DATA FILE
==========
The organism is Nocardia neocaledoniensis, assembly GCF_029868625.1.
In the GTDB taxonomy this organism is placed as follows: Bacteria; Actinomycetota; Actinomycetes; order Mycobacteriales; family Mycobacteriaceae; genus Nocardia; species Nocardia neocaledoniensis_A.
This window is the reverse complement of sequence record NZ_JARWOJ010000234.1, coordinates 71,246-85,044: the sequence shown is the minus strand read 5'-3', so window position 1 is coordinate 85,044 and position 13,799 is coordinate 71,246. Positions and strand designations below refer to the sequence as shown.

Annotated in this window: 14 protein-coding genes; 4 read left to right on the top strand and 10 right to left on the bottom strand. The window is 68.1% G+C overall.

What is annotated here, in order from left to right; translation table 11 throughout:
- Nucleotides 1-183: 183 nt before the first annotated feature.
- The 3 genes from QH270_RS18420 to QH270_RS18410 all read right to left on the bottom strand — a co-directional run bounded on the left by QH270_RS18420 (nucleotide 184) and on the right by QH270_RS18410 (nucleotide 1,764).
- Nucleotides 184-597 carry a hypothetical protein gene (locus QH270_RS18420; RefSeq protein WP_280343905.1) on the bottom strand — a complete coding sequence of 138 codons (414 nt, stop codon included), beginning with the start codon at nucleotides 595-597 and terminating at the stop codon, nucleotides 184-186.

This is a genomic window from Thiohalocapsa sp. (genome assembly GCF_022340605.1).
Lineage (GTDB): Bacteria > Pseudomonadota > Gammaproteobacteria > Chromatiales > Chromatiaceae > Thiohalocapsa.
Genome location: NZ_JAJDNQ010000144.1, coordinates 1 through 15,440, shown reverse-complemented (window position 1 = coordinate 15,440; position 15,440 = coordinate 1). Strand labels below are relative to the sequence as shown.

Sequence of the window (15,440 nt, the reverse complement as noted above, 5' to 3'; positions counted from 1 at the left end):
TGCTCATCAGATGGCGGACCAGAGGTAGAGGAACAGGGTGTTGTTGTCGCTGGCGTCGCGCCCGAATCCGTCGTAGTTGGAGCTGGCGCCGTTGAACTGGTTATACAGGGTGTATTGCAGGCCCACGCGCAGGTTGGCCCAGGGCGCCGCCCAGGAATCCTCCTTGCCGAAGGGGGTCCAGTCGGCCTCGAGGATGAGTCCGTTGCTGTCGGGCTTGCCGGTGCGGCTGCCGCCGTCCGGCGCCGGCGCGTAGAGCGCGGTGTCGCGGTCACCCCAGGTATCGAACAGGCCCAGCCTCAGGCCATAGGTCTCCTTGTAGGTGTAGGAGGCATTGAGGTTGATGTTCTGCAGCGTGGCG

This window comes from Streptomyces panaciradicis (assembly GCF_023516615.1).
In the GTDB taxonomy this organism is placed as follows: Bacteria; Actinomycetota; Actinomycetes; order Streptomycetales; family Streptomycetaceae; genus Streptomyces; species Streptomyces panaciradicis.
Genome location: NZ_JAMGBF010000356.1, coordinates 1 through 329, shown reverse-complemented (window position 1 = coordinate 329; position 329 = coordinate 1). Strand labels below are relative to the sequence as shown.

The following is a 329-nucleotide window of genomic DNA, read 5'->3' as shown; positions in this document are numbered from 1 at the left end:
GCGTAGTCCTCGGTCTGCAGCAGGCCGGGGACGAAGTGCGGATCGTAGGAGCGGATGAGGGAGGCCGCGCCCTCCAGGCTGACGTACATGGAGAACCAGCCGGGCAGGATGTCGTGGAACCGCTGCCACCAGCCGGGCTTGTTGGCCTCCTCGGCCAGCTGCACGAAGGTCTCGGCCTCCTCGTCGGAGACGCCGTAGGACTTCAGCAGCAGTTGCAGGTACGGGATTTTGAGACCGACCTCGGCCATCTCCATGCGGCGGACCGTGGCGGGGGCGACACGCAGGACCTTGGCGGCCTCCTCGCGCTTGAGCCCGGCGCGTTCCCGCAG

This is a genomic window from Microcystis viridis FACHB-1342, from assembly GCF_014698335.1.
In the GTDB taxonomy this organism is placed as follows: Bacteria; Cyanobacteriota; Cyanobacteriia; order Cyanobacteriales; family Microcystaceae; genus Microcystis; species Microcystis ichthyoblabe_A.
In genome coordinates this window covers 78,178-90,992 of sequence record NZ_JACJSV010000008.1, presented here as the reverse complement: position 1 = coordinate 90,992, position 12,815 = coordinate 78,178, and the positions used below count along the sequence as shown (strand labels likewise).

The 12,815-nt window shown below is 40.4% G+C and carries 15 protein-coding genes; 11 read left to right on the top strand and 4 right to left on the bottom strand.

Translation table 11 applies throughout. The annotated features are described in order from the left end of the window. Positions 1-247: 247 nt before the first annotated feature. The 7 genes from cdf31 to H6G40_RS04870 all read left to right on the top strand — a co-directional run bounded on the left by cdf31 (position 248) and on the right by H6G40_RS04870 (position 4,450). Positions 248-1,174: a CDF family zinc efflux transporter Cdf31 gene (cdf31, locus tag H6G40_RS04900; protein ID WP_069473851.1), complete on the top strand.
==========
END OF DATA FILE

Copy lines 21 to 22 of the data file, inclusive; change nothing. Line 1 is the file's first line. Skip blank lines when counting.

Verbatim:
In genome coordinates this window covers 78,178-90,992 of sequence record NZ_JACJSV010000008.1, presented here as the reverse complement: position 1 = coordinate 90,992, position 12,815 = coordinate 78,178, and the positions used below count along the sequence as shown (strand labels likewise).

The 12,815-nt window shown below is 40.4% G+C and carries 15 protein-coding genes; 11 read left to right on the top strand and 4 right to left on the bottom strand.